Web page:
'Food, beverage, milk and ice cream companies, from NestleBSE -0.60 % to Vadilal, have started purchasing skimmed milk powder (SMP) six months in advance to beat the shortage that usually hits the market in summer. Current prices are 10% to 15% cheaper than the previous year at Rs 140 a kg owing to a huge stock in the country. However, with international prices firming, the domestic players expect to see prices being bullish in the coming days.  "Compared to the previous year the prices are cheaper by 10%. We have started making small purchases," says Rajesh Gandhi, MD, Vadilal IndustriesBSE -4.12 %. The icecream manufacturer whose peak capacity reaches 3.75 lakh litre in summer is set to procure 1,700 tonne SMP in the coming months. The SMP prices have fallen to Rs 140 a kg from Rs 160 a kg in the month of February this year.  As per the industry estimate there is close to 80,000 tonne of SMP lying with both milk co-operatives likeMother Dairy, Gujarat Co-Operative Milk Marketing Federation (GCMMF) and Karnataka Co-operative Milk Producers' Federation and private players like Sterling Agro, VRS Foods, Bhole Baba, HatsunBSE 1.58 %and so on. Apart from milk co-operatives, major SMP purchasers include companies such as GlaxoSmithKline India, Nestle, Cadbury, ITCBSE -0.09 % and Parle. "With prices moderate compared to the previous year, the purchases have begun in advance, though we anticipate a hike in the coming days," says Mayank Shah, group product manager Parle Products. Parle-G is the glucose biscuit brand from the country's largest biscuit manufacturer Parle Product. On Thursday, the Animal Husbandry & Dairy Department while reviewing the stock position in the country, felt that there were ample stock in the country. "Unlike the previous year we don't need to import SMP this year," says Rajni Sekhri Sibal, Joint Secretary in Union Agriculture Ministry's Department of Animal Husbandry and Dairying. Rajni added that with SMP prices gaining by 3.9% on Wednesday at the Fonterra's Global Dairy Trade online auction at $3,449 a tonne, the domestic prices might firm. The Rs 11,668-crore Gujarat Co-Operative Milk Marketing Federation (GCMMF) that markets dairy products under Amul brand is getting orders of over 2,000-3,000 tonne of SMP per month from Pakistan, Afghanistan, Bangladesh and other middle-eastern countries, unlike 2011 when exports were banned said GCMFF, MD, RS Sodhi".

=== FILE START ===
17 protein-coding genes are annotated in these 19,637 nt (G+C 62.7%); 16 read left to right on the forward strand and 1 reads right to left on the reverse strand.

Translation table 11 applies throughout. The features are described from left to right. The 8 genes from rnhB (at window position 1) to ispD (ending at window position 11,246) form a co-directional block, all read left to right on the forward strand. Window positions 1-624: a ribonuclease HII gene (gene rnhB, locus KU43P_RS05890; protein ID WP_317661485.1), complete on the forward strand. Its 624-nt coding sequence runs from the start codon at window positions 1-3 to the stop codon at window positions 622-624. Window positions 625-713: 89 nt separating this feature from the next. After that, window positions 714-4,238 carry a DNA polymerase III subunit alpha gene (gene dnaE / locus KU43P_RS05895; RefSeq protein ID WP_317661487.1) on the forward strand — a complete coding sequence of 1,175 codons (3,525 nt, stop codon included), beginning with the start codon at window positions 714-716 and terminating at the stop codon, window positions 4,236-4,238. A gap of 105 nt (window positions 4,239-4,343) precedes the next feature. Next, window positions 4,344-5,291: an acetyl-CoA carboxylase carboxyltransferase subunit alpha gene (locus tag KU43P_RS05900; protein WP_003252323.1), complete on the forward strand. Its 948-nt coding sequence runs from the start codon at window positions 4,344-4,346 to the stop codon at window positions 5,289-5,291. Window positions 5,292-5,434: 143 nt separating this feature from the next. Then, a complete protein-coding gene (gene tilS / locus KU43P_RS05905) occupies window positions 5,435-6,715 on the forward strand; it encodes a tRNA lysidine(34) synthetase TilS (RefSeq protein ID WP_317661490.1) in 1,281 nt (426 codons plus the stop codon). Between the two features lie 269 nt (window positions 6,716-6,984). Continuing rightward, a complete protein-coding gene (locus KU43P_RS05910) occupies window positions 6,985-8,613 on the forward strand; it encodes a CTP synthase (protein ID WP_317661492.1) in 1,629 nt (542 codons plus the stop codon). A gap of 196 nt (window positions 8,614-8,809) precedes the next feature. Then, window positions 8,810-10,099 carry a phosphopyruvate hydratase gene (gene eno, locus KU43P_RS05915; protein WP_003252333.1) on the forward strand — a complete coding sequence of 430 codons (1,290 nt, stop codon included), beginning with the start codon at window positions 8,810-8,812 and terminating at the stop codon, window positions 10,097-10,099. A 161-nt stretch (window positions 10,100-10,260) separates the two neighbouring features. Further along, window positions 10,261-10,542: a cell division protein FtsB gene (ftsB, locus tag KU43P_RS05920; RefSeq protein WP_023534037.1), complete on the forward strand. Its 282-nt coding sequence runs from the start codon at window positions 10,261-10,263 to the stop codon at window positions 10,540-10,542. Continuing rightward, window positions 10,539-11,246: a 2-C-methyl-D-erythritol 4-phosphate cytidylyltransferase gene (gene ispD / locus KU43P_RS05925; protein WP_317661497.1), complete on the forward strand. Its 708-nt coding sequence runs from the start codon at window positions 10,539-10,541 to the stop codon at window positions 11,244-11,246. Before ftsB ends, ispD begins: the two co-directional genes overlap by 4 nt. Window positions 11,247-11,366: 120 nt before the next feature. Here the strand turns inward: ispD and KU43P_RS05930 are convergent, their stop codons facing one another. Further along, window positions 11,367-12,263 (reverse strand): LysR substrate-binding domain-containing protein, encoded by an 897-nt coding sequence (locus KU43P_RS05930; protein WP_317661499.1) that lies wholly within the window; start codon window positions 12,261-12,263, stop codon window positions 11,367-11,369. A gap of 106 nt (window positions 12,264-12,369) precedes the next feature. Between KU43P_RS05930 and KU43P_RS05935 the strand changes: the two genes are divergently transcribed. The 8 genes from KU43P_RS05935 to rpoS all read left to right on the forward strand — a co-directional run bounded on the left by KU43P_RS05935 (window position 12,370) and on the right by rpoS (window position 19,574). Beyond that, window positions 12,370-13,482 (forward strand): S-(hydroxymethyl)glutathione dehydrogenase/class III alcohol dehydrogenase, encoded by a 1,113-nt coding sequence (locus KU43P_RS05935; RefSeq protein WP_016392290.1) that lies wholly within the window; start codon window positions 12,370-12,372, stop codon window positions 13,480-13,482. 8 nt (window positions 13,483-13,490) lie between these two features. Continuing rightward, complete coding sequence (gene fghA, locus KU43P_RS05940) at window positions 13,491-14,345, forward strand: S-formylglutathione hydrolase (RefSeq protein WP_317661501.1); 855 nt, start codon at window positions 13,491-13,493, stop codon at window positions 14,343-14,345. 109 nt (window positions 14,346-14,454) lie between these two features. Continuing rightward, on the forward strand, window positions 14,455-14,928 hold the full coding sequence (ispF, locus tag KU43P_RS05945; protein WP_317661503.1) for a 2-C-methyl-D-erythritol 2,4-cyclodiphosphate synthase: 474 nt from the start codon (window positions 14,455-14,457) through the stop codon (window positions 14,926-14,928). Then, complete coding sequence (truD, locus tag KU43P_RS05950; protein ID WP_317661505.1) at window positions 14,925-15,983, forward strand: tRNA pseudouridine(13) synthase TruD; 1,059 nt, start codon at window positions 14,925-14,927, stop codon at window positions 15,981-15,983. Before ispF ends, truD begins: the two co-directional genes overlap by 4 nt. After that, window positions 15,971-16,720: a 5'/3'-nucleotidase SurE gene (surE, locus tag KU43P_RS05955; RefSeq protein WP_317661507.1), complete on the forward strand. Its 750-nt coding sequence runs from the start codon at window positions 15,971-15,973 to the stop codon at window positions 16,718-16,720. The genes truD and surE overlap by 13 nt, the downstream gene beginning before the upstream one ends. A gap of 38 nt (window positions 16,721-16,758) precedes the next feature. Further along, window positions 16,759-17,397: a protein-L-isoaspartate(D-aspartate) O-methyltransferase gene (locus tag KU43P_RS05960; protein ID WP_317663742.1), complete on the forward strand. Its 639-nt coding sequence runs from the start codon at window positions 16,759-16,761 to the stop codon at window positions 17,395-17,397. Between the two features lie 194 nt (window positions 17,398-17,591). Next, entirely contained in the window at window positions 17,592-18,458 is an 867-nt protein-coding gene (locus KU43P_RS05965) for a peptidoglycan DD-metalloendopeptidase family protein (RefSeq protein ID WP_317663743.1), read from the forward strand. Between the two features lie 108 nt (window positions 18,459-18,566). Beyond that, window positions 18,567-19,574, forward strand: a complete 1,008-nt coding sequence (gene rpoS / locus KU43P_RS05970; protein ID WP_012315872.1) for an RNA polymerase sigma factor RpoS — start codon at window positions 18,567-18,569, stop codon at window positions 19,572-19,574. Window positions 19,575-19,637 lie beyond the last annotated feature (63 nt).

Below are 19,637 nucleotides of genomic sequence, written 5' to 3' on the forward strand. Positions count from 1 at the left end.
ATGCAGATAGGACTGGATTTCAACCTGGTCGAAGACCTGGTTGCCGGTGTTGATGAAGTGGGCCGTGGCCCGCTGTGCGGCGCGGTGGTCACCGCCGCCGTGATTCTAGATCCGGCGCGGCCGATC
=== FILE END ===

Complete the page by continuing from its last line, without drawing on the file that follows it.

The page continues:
Considering that value added products from milk are limited in range and volume, why there should be panic in the market is not understandable. After all there is no restriction on the price or import of milk powder and those needing it can always get it from any where in the world. It is unfortunate that the powder sold in the market to bulk buyers at Rs 140-150 per kg is offered in the market to retail consumers at double this price. To further fleece the consumer many companies are selling skim milk powder blended with powdered sugar at prices even higher, ostensibly as coffee whiteners. As for the consumer milk powder can be a valuable raw material for making fluid milk as well as other traditional products if available at affordable prices. After all one should not forget that milk powder is made from surplus milk when supply is more than the requirement and most dairy units in the country reconstitute it into fluid milk for sale during summer season when there is supposed to be a production dip. There is no two opinion that skim milk powder must be made more affordable and offered to the consumer at reasonable prices either through the milk distribution net work or in retail shops. It should not be forgotten that for a predominantly vegetarian population milk is the major source of good quality protein and a host of other vital nutrients like calcium.